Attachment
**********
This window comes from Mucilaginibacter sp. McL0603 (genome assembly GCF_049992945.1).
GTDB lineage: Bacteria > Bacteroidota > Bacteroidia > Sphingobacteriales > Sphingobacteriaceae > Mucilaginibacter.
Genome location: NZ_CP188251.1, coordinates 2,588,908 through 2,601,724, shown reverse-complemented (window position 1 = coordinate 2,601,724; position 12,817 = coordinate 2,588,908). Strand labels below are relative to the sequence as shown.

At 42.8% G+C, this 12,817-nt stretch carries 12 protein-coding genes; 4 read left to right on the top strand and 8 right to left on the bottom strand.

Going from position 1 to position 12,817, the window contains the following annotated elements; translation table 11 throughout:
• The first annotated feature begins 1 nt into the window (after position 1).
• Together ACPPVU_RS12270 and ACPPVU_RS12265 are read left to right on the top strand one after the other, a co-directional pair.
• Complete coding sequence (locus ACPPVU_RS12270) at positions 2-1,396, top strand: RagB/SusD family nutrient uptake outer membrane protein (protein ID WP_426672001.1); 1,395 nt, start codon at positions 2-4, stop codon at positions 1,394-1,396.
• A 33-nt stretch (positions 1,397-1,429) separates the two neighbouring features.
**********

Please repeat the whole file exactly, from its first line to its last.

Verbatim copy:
This window comes from Mucilaginibacter sp. McL0603 (genome assembly GCF_049992945.1).
GTDB lineage: Bacteria > Bacteroidota > Bacteroidia > Sphingobacteriales > Sphingobacteriaceae > Mucilaginibacter.
Genome location: NZ_CP188251.1, coordinates 2,588,908 through 2,601,724, shown reverse-complemented (window position 1 = coordinate 2,601,724; position 12,817 = coordinate 2,588,908). Strand labels below are relative to the sequence as shown.

At 42.8% G+C, this 12,817-nt stretch carries 12 protein-coding genes; 4 read left to right on the top strand and 8 right to left on the bottom strand.

Going from position 1 to position 12,817, the window contains the following annotated elements; translation table 11 throughout:
• The first annotated feature begins 1 nt into the window (after position 1).
• Together ACPPVU_RS12270 and ACPPVU_RS12265 are read left to right on the top strand one after the other, a co-directional pair.
• Complete coding sequence (locus ACPPVU_RS12270) at positions 2-1,396, top strand: RagB/SusD family nutrient uptake outer membrane protein (protein ID WP_426672001.1); 1,395 nt, start codon at positions 2-4, stop codon at positions 1,394-1,396.
• A 33-nt stretch (positions 1,397-1,429) separates the two neighbouring features.